A Snapshot Shows Nothing Beyond its Borders
Photo credit: Andy Carvin
http://www.flickr.com/photos/
andycarvin/1936753622/
• Two depts. have the
same number of books
in a subject area
checked out, but one
has 10x as many
faculty
• The same number of
books in two subject
areas are checked out,
but the library owns
100x as many in one
as the other
The Need for Context isn’t Unique to
Snapshots
• All data has borders
• Much data needs to be considered relative to
other appropriate metrics
• Assumptions need to be checked to be sure
measures are meaningful and comparisons
are valid
A Snapshot Can Violate Someone’s Privacy
Photo credit: hjrosasq
http://www.flickr.com/photos/
hjrosasq/2082311437/
Care and Forethought can Help Manage
Privacy Concerns
Photo credit: Vincent Diamante http://www.flickr.com/photos/sklathill/2255718951/
Finding Balance: Confidentiality vs. Analytical
Value
• One extreme—discard all unique identifiers
• Safest, but limits somewhat the analysis opportunities
• Another extreme—retain unique identifiers
• Maximizes analyzability, but compromises confidentiality
• The middle ground—anonymize unique identifiers
• Balances risk and benefit
• Supports analysis of individual borrower behavior without
revealing identity
• e.g., We notice that Romance Studies faculty are borrowing
lots of physics books. Is it one borrower, or a bold new trend?
Anonymization Technique and Example
•Use Cryptographic one-way hash (e.g. MD5 or SHA-1)
•Characteristics
•irreversible
•unique input  unique output
•minor change to input  major change to output
Original user ID:
12345
ID after random transformation (extra security):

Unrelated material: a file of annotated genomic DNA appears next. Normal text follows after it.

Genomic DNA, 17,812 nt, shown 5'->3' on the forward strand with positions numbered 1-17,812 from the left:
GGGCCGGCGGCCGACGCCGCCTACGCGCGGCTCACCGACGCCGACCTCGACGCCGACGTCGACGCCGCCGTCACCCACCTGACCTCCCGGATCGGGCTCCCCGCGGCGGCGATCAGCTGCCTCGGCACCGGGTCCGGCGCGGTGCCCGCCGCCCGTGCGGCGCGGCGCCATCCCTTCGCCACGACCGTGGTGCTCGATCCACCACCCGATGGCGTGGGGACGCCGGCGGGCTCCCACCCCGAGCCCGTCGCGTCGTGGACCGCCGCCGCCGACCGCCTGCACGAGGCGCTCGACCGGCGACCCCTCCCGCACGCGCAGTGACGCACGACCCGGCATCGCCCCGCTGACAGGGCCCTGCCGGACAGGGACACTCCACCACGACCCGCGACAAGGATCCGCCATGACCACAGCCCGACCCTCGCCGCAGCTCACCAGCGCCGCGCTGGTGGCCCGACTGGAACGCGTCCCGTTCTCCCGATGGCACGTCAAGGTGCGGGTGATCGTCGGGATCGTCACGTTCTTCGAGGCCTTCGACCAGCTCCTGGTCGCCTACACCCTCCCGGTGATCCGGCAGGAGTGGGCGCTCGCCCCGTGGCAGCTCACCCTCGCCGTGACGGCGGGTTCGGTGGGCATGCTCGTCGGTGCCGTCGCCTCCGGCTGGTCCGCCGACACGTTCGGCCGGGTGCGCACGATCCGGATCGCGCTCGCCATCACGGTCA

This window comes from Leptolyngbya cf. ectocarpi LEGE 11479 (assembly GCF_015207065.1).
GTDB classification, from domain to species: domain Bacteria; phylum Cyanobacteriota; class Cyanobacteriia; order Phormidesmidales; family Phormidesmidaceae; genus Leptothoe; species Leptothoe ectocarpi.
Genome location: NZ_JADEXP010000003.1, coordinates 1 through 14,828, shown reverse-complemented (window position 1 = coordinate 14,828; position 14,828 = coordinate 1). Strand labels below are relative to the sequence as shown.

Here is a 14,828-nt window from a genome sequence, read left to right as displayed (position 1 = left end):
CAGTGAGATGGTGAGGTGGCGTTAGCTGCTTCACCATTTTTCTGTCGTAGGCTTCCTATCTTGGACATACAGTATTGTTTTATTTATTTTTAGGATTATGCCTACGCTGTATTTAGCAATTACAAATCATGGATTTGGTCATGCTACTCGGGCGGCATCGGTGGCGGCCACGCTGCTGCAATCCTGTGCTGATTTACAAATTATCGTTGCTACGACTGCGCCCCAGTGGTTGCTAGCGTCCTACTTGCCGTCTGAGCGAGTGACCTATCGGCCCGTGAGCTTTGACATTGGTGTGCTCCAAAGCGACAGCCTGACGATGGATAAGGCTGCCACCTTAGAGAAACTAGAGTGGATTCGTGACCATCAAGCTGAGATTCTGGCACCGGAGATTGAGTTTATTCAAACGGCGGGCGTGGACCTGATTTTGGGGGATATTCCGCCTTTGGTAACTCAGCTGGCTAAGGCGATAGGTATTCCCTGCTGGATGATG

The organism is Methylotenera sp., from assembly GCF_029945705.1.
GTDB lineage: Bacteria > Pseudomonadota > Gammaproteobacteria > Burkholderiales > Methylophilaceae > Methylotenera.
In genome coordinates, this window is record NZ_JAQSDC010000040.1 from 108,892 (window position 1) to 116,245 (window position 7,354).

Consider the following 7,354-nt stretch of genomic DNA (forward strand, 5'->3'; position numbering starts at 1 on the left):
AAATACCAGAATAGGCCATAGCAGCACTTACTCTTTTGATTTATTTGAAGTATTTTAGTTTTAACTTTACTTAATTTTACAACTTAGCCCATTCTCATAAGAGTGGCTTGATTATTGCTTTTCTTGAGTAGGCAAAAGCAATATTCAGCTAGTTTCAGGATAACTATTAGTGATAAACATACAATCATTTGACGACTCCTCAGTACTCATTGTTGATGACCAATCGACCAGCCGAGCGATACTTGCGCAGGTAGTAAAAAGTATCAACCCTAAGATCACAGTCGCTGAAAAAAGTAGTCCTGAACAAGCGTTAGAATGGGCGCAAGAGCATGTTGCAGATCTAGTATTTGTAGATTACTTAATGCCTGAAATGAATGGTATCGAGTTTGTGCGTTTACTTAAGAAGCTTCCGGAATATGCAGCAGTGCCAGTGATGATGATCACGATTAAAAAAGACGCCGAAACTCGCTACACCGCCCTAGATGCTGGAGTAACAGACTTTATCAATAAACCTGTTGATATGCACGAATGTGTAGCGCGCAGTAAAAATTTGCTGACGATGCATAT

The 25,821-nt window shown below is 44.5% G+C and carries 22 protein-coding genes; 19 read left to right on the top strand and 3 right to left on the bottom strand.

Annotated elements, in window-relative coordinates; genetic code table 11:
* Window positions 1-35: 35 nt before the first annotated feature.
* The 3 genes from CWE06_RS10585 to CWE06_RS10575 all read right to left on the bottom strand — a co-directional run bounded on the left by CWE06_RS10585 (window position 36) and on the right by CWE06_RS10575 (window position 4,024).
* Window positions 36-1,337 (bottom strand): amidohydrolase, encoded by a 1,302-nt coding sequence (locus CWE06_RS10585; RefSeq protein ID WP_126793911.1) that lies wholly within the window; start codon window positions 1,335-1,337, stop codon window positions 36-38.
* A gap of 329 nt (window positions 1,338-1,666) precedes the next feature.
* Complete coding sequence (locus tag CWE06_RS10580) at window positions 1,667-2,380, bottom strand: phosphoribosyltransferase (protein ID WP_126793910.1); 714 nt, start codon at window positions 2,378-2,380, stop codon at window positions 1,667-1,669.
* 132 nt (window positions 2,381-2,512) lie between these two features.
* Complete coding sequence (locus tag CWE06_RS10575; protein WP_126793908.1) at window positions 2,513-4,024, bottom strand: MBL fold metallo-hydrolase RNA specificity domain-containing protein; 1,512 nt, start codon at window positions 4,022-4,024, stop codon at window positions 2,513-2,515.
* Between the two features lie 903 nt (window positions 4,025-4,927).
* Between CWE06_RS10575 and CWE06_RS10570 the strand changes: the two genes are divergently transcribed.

123&zQ?45
ID after transformation and SHA-1 encryption:
94D51D75B7AFBCD0F85D1844F06BE73C88B3AC1B
Photo credit: Taber Andrew Bain http://www.flickr.com/photos/andrewbain/3126113695/
Basic Snapshot Recipe @ Cornell
• Query Voyager ILS for data on currently charged
books
• Obtain cotemporal Human Resources (HR) data
• Join the Voyager and HR data on the user ID
• Merge in codebooks for HR codes
• Load resulting table into Excel
• Anonymize ID numbers and discard originals
• Create Pivot table
• Run queries as desired
• Note: Your recipe will probably differ
Ingredients in Snapshots @ Cornell
Field Name
Bibliographic ID, Title, Author, Publisher,
Publication Date, Publication Place,
Language, ISBN, Recon flag
Item ID, Location, Reserve Location,
Create Date, Historical Circulation Total,
Historical Browses Total, Reserve
Charges Total, Item Type, Lost/Missing
Flag, Hold Flag
Charge Date, Current Due Date, Number
of Renewals, Recall Date, Recall Due
Date
Institution ID, Patron Group, Special name
(faculty study vs. carrel, ILL vs. Borrow
Direct), Expired Flag
Category, College code, Department
code, Status, Affiliation
Table Source
Voyager Bibliographic Record
College Description
Registrar's Office (long version of College
code field)
Office of Human Resources (long version
of Department code)
Department description
Voyager Item Record
Voyager Circulation Transaction Record
Voyager patron or patron barcode table
PeopleSoft Human Resource database
Some Early Snapshot Applications at Cornell
• For Unit Library Review process
• From which depts/fields do borrowers of libraries come?
• Which libraries do members of affiliated depts/fields use?
• For Print Collection Usage Task Force review process
• LC class user analysis by department and graduate field
• Department/grad field usage breakdown by LC class
• Circulation time and renewals by patron status
• Other potential uses
• User breakdown by publication date (for off-site transfer
decision-making)
• Inform individual subject selectors about usage in their
domain
Somewhat Messy Process; Tasty Results
Questions?
Comments?
Acknowledgments:
Inspiration: Corey Murata and Hana Levay,
University of Washington Libraries
Help with snapshot development and
analysis at Cornell: Lydia Pettis, Pete Hoyt,
Joanne Leary
Photo credit: star5112 http://www.flickr.com/photos/johnjoh/
4429337539/in/set-72157623515578367/
Camera shutter sound effect from http://www.pachd.com/sounds.html